Education program, trade show, hotel info, registration visit: 2

Dean Ricci, President Ricci’s Landscape Management, Inc. 502 Norbeh Drive, Hebron, IN 46341 219-996-2682; Fax 219-996-2680 Gabriel Gluesenkamp, President-Elect Designscape Horticultural Services 2877 S. TC Steele Road Nashville, IN 47448-9584 812-988-8900; Fax 812-988-2639 Shaun Yeary, Vice President Greendell Landscape Solutions 749 West State Road 42 Mooresville, IN 46158 317-996-2826; Fax 317-996-2032 Dave LaFara, Past-President David LaFara Hardscape Services 9920 Ash Lane Co Rd 375 N Paragon, IN 46166 765-537-2512 • Rick Haggard, Executive Director & Publisher 7915 S. Emerson Ave., #247 Indianapolis, IN 46032 Office: 800-443-7336 or 317-889-2382 Cell: 765-366-4994 •


Please join us IN PERSON at the

at Indiana Convention Center Indianapolis, Indiana

2021 INLA Officers


Erick Brehob (2023) Brehob Nursery • 317-783-3233 Kyle Daniel — Purdue University 765-494-7621 • Jill Glover (2023) Schneider Nursery • 812-522-4068 Mark O’Brien (2022) Cardno • 574-586-2412 Kevin Van Sessen (2024) Blade Cutters, LLC. • 219-661-8206 Bob Wasson (2022) Wasson Nursery and Garden Center 765-759-9000 • Kent Wilhelmus (2024) Second Nature Landscape Management 812-483-7817 •

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Greentown, IN 765-628-2800

WHITESTOWN, IN (317) 769-4946



EXECUTIVE DIRECTOR’S MESSAGE Greetings everyone to the kickoff letter for 2022 from your Executive Director. I hope all had a very relaxing holiday and a chance for a family celebration to end 2021. This past year has seen a change of our industry like no other. Yes, there is and will remain a need for more trained employees in our industry, but I would like to share some notes of interest.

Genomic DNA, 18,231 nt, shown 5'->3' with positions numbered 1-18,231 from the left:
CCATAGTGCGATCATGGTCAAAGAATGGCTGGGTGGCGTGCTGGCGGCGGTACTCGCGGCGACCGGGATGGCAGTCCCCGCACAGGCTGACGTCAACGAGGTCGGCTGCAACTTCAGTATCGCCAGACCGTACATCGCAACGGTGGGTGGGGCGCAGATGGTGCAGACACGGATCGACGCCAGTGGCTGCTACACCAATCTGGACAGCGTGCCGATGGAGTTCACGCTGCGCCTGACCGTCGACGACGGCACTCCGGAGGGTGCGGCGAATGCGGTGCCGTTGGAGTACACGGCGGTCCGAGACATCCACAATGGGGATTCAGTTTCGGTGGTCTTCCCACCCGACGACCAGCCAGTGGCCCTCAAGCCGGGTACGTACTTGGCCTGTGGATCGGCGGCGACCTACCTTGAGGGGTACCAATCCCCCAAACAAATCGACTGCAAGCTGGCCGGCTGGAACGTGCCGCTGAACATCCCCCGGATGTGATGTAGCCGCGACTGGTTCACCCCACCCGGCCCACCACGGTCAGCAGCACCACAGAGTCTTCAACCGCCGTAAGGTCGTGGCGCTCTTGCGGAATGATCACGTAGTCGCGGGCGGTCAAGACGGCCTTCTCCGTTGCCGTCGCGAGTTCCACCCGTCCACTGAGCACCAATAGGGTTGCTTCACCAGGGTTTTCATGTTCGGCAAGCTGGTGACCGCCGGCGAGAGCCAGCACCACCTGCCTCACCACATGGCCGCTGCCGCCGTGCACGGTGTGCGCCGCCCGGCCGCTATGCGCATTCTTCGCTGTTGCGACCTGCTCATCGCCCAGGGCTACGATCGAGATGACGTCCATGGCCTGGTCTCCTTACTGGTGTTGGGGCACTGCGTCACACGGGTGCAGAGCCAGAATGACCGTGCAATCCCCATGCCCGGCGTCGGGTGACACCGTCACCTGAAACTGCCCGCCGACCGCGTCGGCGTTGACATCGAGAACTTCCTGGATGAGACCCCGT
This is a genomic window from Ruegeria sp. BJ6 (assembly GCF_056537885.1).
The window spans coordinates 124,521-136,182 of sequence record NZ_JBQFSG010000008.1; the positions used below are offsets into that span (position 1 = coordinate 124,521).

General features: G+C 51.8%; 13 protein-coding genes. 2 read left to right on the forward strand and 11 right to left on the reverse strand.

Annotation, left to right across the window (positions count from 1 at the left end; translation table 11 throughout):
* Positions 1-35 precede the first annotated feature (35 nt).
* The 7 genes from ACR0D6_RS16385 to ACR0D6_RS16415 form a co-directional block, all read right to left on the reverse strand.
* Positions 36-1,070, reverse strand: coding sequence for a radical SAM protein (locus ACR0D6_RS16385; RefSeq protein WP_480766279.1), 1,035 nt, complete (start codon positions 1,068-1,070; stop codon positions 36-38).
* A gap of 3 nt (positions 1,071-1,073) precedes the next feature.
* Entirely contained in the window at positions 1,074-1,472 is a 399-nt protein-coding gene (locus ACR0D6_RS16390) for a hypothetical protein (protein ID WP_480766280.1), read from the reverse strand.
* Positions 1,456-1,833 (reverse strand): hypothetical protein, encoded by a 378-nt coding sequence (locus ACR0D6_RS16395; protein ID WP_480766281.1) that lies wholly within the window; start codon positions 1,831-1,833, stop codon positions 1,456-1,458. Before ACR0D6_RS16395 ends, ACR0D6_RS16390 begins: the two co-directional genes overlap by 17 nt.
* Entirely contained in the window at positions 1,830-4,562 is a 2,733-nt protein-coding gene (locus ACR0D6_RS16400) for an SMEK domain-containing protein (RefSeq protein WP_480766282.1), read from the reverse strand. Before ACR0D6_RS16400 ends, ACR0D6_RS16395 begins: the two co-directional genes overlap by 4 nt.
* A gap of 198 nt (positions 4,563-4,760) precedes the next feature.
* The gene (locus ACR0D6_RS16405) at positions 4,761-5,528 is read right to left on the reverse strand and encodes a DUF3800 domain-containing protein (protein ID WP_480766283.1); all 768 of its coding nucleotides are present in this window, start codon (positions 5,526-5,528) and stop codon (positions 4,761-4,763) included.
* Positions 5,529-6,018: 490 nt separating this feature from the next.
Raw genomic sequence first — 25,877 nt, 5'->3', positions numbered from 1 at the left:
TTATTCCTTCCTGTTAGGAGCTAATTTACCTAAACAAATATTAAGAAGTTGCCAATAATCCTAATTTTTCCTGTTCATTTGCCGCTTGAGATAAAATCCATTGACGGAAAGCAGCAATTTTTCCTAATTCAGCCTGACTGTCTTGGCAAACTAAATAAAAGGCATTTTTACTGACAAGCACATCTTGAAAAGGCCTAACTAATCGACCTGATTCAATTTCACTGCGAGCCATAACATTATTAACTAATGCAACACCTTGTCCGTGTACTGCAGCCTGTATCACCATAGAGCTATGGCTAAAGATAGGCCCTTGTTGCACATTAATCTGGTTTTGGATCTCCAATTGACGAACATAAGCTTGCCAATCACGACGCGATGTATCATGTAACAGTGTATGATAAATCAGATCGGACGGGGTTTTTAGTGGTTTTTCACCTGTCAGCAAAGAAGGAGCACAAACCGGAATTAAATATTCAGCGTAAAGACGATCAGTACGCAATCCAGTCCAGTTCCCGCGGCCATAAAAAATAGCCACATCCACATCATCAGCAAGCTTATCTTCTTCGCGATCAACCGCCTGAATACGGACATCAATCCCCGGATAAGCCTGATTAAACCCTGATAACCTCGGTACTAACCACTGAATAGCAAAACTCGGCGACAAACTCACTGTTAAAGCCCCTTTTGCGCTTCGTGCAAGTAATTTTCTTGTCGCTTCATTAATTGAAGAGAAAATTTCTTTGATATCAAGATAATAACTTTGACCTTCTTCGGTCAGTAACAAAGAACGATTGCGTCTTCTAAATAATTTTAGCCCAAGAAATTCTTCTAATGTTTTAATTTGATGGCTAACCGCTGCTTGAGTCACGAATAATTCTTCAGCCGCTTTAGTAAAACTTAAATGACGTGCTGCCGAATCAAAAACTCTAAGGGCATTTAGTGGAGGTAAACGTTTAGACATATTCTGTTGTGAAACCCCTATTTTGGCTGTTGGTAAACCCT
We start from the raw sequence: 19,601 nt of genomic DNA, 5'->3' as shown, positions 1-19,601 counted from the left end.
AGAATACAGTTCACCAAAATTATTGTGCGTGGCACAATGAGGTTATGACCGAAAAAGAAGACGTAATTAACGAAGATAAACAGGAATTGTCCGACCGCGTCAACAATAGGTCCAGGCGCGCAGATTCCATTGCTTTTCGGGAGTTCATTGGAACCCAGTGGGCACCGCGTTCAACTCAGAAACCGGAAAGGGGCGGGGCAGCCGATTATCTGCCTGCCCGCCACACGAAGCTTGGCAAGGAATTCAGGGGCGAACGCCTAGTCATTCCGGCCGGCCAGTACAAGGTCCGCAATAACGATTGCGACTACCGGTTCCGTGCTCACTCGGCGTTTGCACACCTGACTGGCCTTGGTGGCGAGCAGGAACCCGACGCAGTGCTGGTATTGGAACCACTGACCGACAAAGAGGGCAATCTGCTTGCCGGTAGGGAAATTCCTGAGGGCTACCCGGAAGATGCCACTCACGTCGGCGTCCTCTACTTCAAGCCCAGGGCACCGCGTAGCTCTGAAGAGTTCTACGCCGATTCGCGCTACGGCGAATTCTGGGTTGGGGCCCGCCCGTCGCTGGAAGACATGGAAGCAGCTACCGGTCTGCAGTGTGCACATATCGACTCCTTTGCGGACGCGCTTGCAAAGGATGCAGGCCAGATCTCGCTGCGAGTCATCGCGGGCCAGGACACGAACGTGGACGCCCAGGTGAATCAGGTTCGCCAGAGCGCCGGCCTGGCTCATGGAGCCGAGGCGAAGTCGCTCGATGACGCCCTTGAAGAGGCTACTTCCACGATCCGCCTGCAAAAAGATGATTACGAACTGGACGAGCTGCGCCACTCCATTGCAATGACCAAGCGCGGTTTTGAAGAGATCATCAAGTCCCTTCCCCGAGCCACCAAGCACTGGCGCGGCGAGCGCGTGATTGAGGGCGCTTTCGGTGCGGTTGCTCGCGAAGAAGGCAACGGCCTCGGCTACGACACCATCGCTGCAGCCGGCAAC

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While there always has been several vocational schools and high schools offering some form of agricultural/horticulture classes, I am finding that many have moved some of these elective offerings into Rick Haggard middle school and junior high levels. Some high schools are now offering a 2-year program like several vocational schools have already had in place. The biggest takeaway for me is the fact that many of these classes are “maxed out” when these electives are implemented. Based on a few educators I have spoken with, it appears one of the biggest reasons for this influx is the fact they want to feel like they are making an impact on our environment, plus they feel a personal satisfaction of creating, nurturing, and seeing the results using their own minds and hands. Granted the above will not have an immediate impact regarding labor woes, but perhaps it will help the parents realize that an individual’s passion can lead to a better outlook on their own livelihood and the chance to do more “family projects.” I know in many colleges they are now offering “therapeutic gardening” classes. While these may not be your upcoming horticultural leaders, it shows the wide diversity that different professions feel connected to our industry. One of the more interesting aspects is INLA’s Indiana Accredited Horticulturist (IAH) program. The IAH committee has started the process of updating (overhauling) many of the chapters to become more current. Also, there are plans to have the IAH written for our Hispanic community and laborers, as they have played an integral piece, regarding our industry’s labor force and have expressed interest in showing that they are knowledgeable as well. Since becoming the state approved Horticultural Certification program, many schools are now utilizing the manual for these elective class curriculums. It is also part of a 2-step Pathway Certification, plus many colleges are now offering dual credits to many vocational and high school FFA chapters. I know this edition is geared towards business aspects. I feel many companies have had to change direction many times over the course of 2021; due to shortages, rising costs, lack of labor, transportation delays of materials being delivered, etc., etc. The only positive from this is the fact the “essential” need of our professional industry in Indiana has been brought front and center to the general population. Another aspect, in my viewpoint, is the realization that many people are now aware that our professionalism and increasing value of their homes is worthy of their “expendable income.” Are the problems going away anytime soon? Probably not, but the great thing about our industry is that it has been proven over time and we have always been able to adjust in a relatively short window of time. The green industry is not limited by one item when there is a vast universe of items that will satisfy the needs. It just takes a little more persuasion sometimes. Hoping to see many familiar and new faces at the upcoming Indiana Green Expo on January 24-26, 2022 at the Indiana Convention Center. Please feel free to share your insights with me regarding how I can assist with your company’s involvement in the INLA. I always look forward to interacting and visiting with members — many in towns I never knew existed in Indiana! Keep It Green, Rick Haggard, INLA Executive Director or cell: 765-366-4994